In Final Chapter of Inpatient Prospective Payment Suit, Judge Upholds Denial of Interest Payment

Judge Randolph D. Moss of the District of Columbia District Court, in “the final chapter” of broader litigation involving more than a thousand hospitals, has upheld a previous decision that denied interest payments to a subset of the plaintiffs.

After a Department of Health and Human Services (HHS) regulation imposed a 0.2% reduction in Inpatient Prospective Payment System (IPPS) rates — which are used to compensate hospitals under Medicare — an array of hospitals across the country challenged the rule, eventually leading to the HHS secretary proposing a rule to remove the rate reduction and adopting a one-time 0.6% rate increase for fiscal year 2017.

Although this was a remedying attempt by the HHS secretary, some commenters on the proposed 2017 rule “raised concerns about the time value of money” and asserted that “some or all” of the hospitals are entitled to interest, the judge explained. As a result, the secretary “decided not to contest” awarding interest to the hospital parties in Shands Jacksonville Medical Center Inc. v. Burwell, the originating suit, or “other currently pending cases” disputing the rate adjustment, but “otherwise declined to compensate hospitals for the time value of money,” according to the court.

With the question solved of whether any interest would be paid, the matters in dispute after the secretary’s declaration was which hospitals would be entitled to interest and by which avenues. Three subsets of litigant hospitals all argued that they were “prevailing parties” pursuant to 42 U.S.C. § 1395oo(f)(2), which applied only to “those who are successful in litigating claims against the Secretary,” the judge noted. The judge ruled that the hospitals that complained before the secretary adopted the 0.6% rate increase remedy in the 2017 rule were the sole parties entitled to interest awards — specifically those that did such before Aug. 2, 2016, when the rule was promulgated, excluding those that only brought suit after the 2017 rule.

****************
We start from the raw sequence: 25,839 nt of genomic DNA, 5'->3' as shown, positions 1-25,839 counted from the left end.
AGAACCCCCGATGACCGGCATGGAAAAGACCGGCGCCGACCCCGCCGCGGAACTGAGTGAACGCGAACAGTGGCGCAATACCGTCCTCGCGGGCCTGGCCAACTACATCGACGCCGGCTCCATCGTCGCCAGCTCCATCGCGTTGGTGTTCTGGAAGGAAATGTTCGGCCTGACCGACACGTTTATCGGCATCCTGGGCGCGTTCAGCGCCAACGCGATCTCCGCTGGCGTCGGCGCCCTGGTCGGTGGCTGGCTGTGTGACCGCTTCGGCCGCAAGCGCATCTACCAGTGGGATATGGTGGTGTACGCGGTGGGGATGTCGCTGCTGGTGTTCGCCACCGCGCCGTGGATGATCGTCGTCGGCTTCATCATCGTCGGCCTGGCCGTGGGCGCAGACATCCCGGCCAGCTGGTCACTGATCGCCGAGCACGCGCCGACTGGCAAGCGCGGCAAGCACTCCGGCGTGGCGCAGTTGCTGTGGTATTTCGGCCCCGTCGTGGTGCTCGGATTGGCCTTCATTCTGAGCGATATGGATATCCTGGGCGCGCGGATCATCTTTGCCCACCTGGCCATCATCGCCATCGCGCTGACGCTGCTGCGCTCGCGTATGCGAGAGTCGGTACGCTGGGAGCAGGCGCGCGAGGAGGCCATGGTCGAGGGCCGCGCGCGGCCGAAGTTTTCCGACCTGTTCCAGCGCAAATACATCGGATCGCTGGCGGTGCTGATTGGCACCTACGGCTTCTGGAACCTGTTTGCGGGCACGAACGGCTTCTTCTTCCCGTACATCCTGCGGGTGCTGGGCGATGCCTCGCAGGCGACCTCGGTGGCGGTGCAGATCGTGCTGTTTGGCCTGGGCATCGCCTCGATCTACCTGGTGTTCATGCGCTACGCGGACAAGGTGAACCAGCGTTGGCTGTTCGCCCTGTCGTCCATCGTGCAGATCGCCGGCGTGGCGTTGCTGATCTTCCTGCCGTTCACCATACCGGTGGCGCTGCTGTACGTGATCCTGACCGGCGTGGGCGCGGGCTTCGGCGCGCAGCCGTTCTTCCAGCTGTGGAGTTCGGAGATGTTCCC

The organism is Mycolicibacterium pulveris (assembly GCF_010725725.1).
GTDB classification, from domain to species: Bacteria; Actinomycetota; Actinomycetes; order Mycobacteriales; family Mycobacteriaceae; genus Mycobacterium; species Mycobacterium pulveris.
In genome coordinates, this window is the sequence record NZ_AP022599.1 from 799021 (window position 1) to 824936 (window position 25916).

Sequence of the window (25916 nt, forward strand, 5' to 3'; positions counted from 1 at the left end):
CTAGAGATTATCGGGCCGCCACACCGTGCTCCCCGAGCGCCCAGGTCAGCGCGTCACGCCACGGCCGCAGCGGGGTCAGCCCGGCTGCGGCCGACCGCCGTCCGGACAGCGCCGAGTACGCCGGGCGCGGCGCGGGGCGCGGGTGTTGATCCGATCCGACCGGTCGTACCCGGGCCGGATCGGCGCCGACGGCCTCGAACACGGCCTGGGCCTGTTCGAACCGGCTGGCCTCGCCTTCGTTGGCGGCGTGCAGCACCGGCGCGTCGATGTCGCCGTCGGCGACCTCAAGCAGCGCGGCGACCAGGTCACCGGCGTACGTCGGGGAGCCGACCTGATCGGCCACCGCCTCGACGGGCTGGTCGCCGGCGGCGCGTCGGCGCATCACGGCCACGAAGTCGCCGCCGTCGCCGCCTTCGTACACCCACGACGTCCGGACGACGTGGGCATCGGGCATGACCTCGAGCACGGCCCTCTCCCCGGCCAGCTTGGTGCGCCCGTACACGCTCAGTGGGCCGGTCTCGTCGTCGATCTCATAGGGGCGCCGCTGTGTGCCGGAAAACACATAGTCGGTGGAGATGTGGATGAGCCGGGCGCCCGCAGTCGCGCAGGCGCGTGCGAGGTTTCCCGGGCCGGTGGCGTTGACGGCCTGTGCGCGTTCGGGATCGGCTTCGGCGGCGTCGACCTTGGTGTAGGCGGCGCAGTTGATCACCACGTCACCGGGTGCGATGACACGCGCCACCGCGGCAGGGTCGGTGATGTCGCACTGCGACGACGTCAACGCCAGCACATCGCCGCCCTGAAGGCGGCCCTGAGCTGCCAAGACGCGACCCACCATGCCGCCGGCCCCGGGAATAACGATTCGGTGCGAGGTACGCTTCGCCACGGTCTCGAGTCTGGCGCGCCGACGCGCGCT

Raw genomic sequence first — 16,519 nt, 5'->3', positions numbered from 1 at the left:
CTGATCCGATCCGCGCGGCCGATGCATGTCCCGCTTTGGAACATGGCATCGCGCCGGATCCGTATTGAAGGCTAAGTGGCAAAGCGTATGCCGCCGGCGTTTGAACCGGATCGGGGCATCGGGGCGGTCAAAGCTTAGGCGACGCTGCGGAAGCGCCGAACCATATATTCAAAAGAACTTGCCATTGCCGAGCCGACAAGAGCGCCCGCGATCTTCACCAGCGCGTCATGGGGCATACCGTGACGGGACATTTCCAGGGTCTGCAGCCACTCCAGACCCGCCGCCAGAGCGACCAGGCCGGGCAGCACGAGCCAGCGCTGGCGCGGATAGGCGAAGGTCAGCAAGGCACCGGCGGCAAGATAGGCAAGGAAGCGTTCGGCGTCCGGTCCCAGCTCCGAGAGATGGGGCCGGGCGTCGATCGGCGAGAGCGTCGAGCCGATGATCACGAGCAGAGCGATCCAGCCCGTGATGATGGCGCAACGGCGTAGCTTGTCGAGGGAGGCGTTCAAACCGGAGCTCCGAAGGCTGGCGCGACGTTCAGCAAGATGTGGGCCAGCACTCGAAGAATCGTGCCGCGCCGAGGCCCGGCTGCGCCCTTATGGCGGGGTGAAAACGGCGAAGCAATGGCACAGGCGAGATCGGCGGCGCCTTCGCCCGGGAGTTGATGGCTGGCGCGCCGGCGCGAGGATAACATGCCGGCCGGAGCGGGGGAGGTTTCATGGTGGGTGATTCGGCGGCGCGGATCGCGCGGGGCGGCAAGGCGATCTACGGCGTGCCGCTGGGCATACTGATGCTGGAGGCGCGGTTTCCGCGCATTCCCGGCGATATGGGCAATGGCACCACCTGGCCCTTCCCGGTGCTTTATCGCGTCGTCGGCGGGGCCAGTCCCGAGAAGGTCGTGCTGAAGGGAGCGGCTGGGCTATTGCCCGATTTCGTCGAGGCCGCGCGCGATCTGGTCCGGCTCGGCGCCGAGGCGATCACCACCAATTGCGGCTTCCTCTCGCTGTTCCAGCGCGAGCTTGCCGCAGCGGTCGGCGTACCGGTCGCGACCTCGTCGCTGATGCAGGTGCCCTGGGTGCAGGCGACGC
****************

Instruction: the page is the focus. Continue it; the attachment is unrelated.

One subset of hospitals not found to be eligible under § 1395oo(f)(2), represented by Hooper, Lundy & Bookman PC and Akin Gump Strauss Hauer & Feld LLP (the Hooper and Akin plaintiffs), argued that they could receive prevailing-party interest pursuant to 42 U.S.C. § 1395g(d). The difference between the two codes, as noted by the court at the time, was that “§ 1395g(d) imposes a duty on the Secretary to pay interest, while § 1395oo(f)(2) authorizes the federal courts to award interest.”

The court at that time said the Hooper and Akin plaintiffs did not exhaust their administrative remedies, which would involve asking the HHS secretary and the Provider Reimbursement Review Board (PRRB) to award interest under § 1395g(d). The Hooper and Akin plaintiffs continued to make various claims for why they were entitled to interest payments, to no avail. Although the plaintiffs never actually filed a motion for reconsideration, the court treated their continued assertions as such but made no action to overturn any previous rulings on the matter.

The judge explained that first, if the Hooper and Akin plaintiffs had wanted to argue entitlement to interest under § 1395g(d), they could have done so, but they did not, and they failed to offer enough reason why. They also never brought the matter to the HHS secretary nor the PRRB, rendering the court lacking in jurisdiction. Further, the court denied a request to remand the proceeding to the PRRB for lack of jurisdiction and “in any event, the hospitals have failed to demonstrate good cause for not raising the § 1395g(d) issue with the Secretary in the first instance.”